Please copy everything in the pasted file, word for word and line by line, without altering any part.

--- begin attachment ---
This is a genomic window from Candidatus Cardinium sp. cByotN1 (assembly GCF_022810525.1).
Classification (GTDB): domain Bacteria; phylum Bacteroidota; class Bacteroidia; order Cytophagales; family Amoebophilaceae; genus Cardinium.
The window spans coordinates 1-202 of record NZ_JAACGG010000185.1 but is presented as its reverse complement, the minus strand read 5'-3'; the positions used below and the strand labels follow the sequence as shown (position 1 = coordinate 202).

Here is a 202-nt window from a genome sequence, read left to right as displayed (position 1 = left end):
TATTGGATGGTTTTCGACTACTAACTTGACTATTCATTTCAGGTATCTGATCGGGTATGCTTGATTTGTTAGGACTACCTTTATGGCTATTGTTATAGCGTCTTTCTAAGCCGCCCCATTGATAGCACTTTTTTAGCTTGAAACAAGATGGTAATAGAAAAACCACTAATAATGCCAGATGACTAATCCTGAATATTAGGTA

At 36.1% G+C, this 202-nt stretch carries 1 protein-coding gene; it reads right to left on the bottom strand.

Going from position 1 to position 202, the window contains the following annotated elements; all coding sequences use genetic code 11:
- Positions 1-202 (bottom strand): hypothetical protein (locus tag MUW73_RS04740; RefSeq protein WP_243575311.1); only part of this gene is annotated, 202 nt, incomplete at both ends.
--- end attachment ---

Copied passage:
This is a genomic window from Candidatus Cardinium sp. cByotN1 (assembly GCF_022810525.1).
Classification (GTDB): domain Bacteria; phylum Bacteroidota; class Bacteroidia; order Cytophagales; family Amoebophilaceae; genus Cardinium.
The window spans coordinates 1-202 of record NZ_JAACGG010000185.1 but is presented as its reverse complement, the minus strand read 5'-3'; the positions used below and the strand labels follow the sequence as shown (position 1 = coordinate 202).

Here is a 202-nt window from a genome sequence, read left to right as displayed (position 1 = left end):
TATTGGATGGTTTTCGACTACTAACTTGACTATTCATTTCAGGTATCTGATCGGGTATGCTTGATTTGTTAGGACTACCTTTATGGCTATTGTTATAGCGTCTTTCTAAGCCGCCCCATTGATAGCACTTTTTTAGCTTGAAACAAGATGGTAATAGAAAAACCACTAATAATGCCAGATGACTAATCCTGAATATTAGGTA

At 36.1% G+C, this 202-nt stretch carries 1 protein-coding gene; it reads right to left on the bottom strand.

Going from position 1 to position 202, the window contains the following annotated elements; all coding sequences use genetic code 11:
- Positions 1-202 (bottom strand): hypothetical protein (locus tag MUW73_RS04740; RefSeq protein WP_243575311.1); only part of this gene is annotated, 202 nt, incomplete at both ends.